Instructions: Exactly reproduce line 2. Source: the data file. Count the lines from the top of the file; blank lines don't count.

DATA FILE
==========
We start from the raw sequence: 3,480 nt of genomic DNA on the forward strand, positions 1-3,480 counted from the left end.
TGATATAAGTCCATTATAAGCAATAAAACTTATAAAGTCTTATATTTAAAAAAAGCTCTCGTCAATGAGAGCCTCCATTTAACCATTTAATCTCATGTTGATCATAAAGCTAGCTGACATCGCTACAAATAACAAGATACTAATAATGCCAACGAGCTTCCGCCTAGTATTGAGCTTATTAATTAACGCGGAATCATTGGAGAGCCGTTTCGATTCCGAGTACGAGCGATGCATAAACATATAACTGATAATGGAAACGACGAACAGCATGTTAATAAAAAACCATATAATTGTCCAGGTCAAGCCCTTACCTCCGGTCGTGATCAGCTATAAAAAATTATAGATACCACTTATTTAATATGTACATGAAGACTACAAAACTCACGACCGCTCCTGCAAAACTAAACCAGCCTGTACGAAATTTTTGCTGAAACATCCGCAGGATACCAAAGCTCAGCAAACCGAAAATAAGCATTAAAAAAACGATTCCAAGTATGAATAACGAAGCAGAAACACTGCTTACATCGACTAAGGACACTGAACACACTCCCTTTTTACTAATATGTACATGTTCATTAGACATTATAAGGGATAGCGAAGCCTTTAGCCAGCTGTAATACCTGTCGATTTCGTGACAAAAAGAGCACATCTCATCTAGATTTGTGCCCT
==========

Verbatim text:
TGATATAAGTCCATTATAAGCAATAAAACTTATAAAGTCTTATATTTAAAAAAAGCTCTCGTCAATGAGAGCCTCCATTTAACCATTTAATCTCATGTTGATCATAAAGCTAGCTGACATCGCTACAAATAACAAGATACTAATAATGCCAACGAGCTTCCGCCTAGTATTGAGCTTATTAATTAACGCGGAATCATTGGAGAGCCGTTTCGATTCCGAGTACGAGCGATGCATAAACATATAACTGATAATGGAAACGACGAACAGCATGTTAATAAAAAACCATATAATTGTCCAGGTCAAGCCCTTACCTCCGGTCGTGATCAGCTATAAAAAATTATAGATACCACTTATTTAATATGTACATGAAGACTACAAAACTCACGACCGCTCCTGCAAAACTAAACCAGCCTGTACGAAATTTTTGCTGAAACATCCGCAGGATACCAAAGCTCAGCAAACCGAAAATAAGCATTAAAAAAACGATTCCAAGTATGAATAACGAAGCAGAAACACTGCTTACATCGACTAAGGACACTGAACACACTCCCTTTTTACTAATATGTACATGTTCATTAGACATTATAAGGGATAGCGAAGCCTTTAGCCAGCTGTAATACCTGTCGATTTCGTGACAAAAAGAGCACATCTCATCTAGATTTGTGCCCT